In the sub-Antarctic seas south of Macquarie Island lies an island that has become an enigma since its discovery.
Emerald Island was discovered in December of 1821 at 57°30′ south latitude, longitude 162°12′ east, by Capt. C. J. Nockells. It was given the name “Emerald” after Nockells’s vessel. The island has appeared and disappeared over the years since its discovery and remains a mystery. Often referred to as the Haunted Island, it is said to move from position to position, never staying stationary for too long.
Descriptions of Emerald Island vary from encounter to encounter. Some characterize it as mountainous, with steep, rugged faces and no accessible approaches or safe harbors. Others speak of rolling hills and lush, green fields. All sightings have been from a distance; no one has reported setting foot on Emerald’s shores.
In 1890, F. R. Chapman, a sea captain, botanist, and Fellow of the Royal Society of New Zealand, spotted the island and attempted a landing. He was foiled, however, by the seemingly rugged cliff faces and rocky shores.
The first actual search for Emerald Island was conducted in the 1840s by Capt. John Wilson in command of the Vincenne and accompanied by the Porpoise. The vessels approached the reported position of Emerald, but found only open water. The expedition was considered inconclusive, as the location of the island was not clear from the numerous reports, and the weather at the time was heavy with fog.
In 1887, Captain Soule of the vessel Friendship made an attempt to find Emerald Island using the same technique Captain Wilson had applied. Once again, there was no sign of the island. It was decided at that point to eliminate Emerald Island from future maritime charts of the region.
Twenty-eight years later, fascinated by the riddle of Emerald Island, Capt. Robert Falcon Scott of the Discovery decided to include a search for it as part of his Antarctic expedition. On reaching Emerald’s position, things appeared hopeful. Soundings were taken showing a steady rise in the sea bed, which seem to indicate the prospect of a nearby land mass. The weather, however, was uncooperative and deteriorated so drastically that the search had to be abandoned.
The next search was conducted in 1909 by Ernest Shackleton during his Antarctic expedition. Conditions were optimal as Shackleton and his crew approached Emerald’s reported position. The weather was fine, the seas were calm, and the forecast was good. In spite of all this, once again no island was found.
In April of the same year, Captain Davies of the Nimrod ordered soundings to be made at the charted positions of Emerald from eyewitness accounts and previous reports of its position. These seemed to confirm the past conclusions of the nonexistence of Emerald Island.
Coming back from his Antarctic expedition, Roald Amundsen discovered that their return course would take them directly over the proposed position of Emerald Island. For the sake of safety, a course change was ordered as a precaution. The new course should have been westward of the island, if it existed. Again, Emerald did not make an appearance.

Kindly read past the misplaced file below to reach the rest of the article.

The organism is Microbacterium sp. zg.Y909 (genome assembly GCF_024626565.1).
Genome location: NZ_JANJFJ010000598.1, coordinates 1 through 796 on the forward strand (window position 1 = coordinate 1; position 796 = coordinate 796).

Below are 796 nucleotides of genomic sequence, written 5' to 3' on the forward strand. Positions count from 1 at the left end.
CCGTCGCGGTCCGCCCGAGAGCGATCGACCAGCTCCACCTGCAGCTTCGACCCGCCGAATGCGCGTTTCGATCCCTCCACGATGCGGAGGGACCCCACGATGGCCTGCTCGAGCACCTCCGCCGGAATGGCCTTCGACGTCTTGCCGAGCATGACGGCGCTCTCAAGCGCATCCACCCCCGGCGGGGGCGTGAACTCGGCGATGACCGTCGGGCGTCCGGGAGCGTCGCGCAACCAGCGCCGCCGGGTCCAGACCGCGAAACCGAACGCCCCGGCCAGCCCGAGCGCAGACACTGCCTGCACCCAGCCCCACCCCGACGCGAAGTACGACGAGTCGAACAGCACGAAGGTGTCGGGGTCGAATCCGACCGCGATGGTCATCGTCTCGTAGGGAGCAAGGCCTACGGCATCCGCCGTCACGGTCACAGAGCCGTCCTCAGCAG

In 1894, a Norwegian expedition made attempts to find Emerald, and an island was indeed sighted at its supposed position. It was estimated to be about 50 miles long, lying in an east-to-west position; it looked barren and uninviting. As the Norwegians approached the island, however, it resolved itself into nothing more than a massive, floating iceberg.
The next search to bring news of the island occurred in April 1949. The New Zealand naval vessel Pukaki was heading for Campbell Island and approached Emerald’s position. Before the ship lay a craggy landmass that was witnessed by all aboard. The ship altered course to investigate, but once again disappointment greeted the witnesses as the hoped-for island turned out to be nothing more than a dense cloud bank. Once again, Emerald had remained elusive.
Did Emerald ever exist? Can whole islands disappear and reappear? The answer to this question is yes, it is possible.
One mechanism that may be responsible for this is seismic activity. There is a large, tectonically active region in this area that extends south of Macquarie Island. Large earthquakes have reportedly occurred in this area in the past and continue to do so today. In 1960, a magnitude 9.5 earthquake in Chile caused six islands off its coast to submerge suddenly.
Another process is volcanic activity. When Krakatoa erupted in 1883, a nearby island was completely submerged and new ones arose from the seabed.
Emerald is not the only vanishing island. There are 15 other Southern Ocean disappearing islands that have been published and disappeared from various nautical charts over the years. The most noted of these, the Nimrod Islands, Companies Islands, and Dougherty Island, have all exhibited the same disappearing-reappearing behavior.
Could these islands be merely misidentified natural phenomena, fog banks and icebergs? Perhaps so, in conditions where weather and visibility are bad. Despite this, we are still left with eyewitness accounts of those who have seen the rugged cliffs and rolling hills and have reported circling the island. With modern technology and satellite mapping Emerald still remains as elusive as ever. Is some dimensional rift responsible, allowing these islands to appear and then just as easily disappear again? We shall probably never know. It seems Emerald is destined to remain another of our vast ocean’s mysteries.
Written by Tony Lucas, Director of the New Zealand Un-Natural Mystery Centre, an independant UFO investigator, and a noted cryptozoologist.